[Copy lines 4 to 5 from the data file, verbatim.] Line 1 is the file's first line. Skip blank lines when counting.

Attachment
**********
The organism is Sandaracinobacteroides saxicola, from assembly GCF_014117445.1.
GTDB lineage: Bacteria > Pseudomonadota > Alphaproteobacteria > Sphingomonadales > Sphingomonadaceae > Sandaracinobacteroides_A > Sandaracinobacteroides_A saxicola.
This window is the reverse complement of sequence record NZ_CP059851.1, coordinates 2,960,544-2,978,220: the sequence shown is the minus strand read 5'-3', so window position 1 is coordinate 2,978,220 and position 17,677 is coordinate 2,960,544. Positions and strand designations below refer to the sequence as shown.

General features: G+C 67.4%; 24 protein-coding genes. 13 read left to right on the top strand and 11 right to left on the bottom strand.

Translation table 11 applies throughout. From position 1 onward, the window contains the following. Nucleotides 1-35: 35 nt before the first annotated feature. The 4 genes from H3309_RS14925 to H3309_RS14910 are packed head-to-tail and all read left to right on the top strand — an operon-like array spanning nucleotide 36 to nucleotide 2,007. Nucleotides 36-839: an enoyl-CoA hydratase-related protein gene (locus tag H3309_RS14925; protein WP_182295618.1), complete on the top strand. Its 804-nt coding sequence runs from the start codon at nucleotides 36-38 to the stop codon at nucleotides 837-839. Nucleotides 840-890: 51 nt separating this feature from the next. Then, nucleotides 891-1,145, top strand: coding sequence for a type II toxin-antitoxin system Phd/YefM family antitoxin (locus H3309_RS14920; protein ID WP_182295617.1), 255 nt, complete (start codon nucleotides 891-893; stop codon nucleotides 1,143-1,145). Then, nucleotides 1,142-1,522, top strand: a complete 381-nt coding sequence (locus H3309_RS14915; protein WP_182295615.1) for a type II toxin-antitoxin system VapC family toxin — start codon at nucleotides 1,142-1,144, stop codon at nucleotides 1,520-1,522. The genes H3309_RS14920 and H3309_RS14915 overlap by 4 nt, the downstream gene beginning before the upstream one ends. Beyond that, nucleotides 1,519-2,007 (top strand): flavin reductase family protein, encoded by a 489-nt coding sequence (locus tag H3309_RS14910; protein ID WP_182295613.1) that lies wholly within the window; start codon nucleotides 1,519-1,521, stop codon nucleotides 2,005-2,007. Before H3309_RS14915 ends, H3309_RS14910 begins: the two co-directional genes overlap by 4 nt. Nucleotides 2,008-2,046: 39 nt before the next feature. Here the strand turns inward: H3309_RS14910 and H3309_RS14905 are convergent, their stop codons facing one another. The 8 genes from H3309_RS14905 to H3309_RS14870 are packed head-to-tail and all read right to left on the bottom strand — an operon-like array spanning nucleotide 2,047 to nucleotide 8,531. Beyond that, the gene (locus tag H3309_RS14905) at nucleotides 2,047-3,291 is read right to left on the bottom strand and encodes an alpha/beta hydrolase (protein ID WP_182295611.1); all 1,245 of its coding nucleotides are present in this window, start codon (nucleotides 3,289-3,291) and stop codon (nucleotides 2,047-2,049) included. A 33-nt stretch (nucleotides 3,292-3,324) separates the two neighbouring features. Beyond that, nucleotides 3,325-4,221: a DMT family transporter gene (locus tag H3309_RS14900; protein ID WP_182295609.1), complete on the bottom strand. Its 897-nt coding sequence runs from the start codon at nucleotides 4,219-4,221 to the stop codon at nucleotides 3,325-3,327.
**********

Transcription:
General features: G+C 67.4%; 24 protein-coding genes. 13 read left to right on the top strand and 11 right to left on the bottom strand.

Translation table 11 applies throughout. From position 1 onward, the window contains the following. Nucleotides 1-35: 35 nt before the first annotated feature. The 4 genes from H3309_RS14925 to H3309_RS14910 are packed head-to-tail and all read left to right on the top strand — an operon-like array spanning nucleotide 36 to nucleotide 2,007. Nucleotides 36-839: an enoyl-CoA hydratase-related protein gene (locus tag H3309_RS14925; protein WP_182295618.1), complete on the top strand. Its 804-nt coding sequence runs from the start codon at nucleotides 36-38 to the stop codon at nucleotides 837-839. Nucleotides 840-890: 51 nt separating this feature from the next. Then, nucleotides 891-1,145, top strand: coding sequence for a type II toxin-antitoxin system Phd/YefM family antitoxin (locus H3309_RS14920; protein ID WP_182295617.1), 255 nt, complete (start codon nucleotides 891-893; stop codon nucleotides 1,143-1,145). Then, nucleotides 1,142-1,522, top strand: a complete 381-nt coding sequence (locus H3309_RS14915; protein WP_182295615.1) for a type II toxin-antitoxin system VapC family toxin — start codon at nucleotides 1,142-1,144, stop codon at nucleotides 1,520-1,522. The genes H3309_RS14920 and H3309_RS14915 overlap by 4 nt, the downstream gene beginning before the upstream one ends. Beyond that, nucleotides 1,519-2,007 (top strand): flavin reductase family protein, encoded by a 489-nt coding sequence (locus tag H3309_RS14910; protein ID WP_182295613.1) that lies wholly within the window; start codon nucleotides 1,519-1,521, stop codon nucleotides 2,005-2,007. Before H3309_RS14915 ends, H3309_RS14910 begins: the two co-directional genes overlap by 4 nt. Nucleotides 2,008-2,046: 39 nt before the next feature. Here the strand turns inward: H3309_RS14910 and H3309_RS14905 are convergent, their stop codons facing one another. The 8 genes from H3309_RS14905 to H3309_RS14870 are packed head-to-tail and all read right to left on the bottom strand — an operon-like array spanning nucleotide 2,047 to nucleotide 8,531. Beyond that, the gene (locus tag H3309_RS14905) at nucleotides 2,047-3,291 is read right to left on the bottom strand and encodes an alpha/beta hydrolase (protein ID WP_182295611.1); all 1,245 of its coding nucleotides are present in this window, start codon (nucleotides 3,289-3,291) and stop codon (nucleotides 2,047-2,049) included. A 33-nt stretch (nucleotides 3,292-3,324) separates the two neighbouring features. Beyond that, nucleotides 3,325-4,221: a DMT family transporter gene (locus tag H3309_RS14900; protein ID WP_182295609.1), complete on the bottom strand. Its 897-nt coding sequence runs from the start codon at nucleotides 4,219-4,221 to the stop codon at nucleotides 3,325-3,327.